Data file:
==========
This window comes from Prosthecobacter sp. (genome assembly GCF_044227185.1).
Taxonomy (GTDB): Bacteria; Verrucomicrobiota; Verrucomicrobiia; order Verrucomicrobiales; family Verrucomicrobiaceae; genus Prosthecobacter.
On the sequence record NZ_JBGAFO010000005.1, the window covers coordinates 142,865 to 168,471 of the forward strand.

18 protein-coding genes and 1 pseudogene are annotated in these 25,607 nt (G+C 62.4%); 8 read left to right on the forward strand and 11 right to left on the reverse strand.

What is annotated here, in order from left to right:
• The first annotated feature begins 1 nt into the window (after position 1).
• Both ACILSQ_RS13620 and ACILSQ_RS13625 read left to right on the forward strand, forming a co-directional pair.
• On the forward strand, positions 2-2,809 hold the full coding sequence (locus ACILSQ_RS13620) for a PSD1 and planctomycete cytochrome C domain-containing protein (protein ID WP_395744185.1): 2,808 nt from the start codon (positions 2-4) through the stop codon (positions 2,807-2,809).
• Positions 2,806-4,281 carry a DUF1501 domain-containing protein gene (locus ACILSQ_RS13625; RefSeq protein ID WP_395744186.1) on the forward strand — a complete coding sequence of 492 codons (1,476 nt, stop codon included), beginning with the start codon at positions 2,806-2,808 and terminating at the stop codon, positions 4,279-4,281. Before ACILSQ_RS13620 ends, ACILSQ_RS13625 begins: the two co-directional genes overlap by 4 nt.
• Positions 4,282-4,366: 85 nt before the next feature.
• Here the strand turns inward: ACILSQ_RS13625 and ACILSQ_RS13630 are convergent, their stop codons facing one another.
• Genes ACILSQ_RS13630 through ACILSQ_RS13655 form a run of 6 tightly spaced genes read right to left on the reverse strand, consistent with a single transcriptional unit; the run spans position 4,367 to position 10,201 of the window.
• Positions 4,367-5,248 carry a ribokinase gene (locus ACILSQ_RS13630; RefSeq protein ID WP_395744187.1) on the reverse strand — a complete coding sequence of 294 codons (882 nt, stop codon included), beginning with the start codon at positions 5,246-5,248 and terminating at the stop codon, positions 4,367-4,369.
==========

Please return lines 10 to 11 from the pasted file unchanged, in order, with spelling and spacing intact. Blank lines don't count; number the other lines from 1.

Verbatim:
• Positions 4,282-4,366: 85 nt before the next feature.
• Here the strand turns inward: ACILSQ_RS13625 and ACILSQ_RS13630 are convergent, their stop codons facing one another.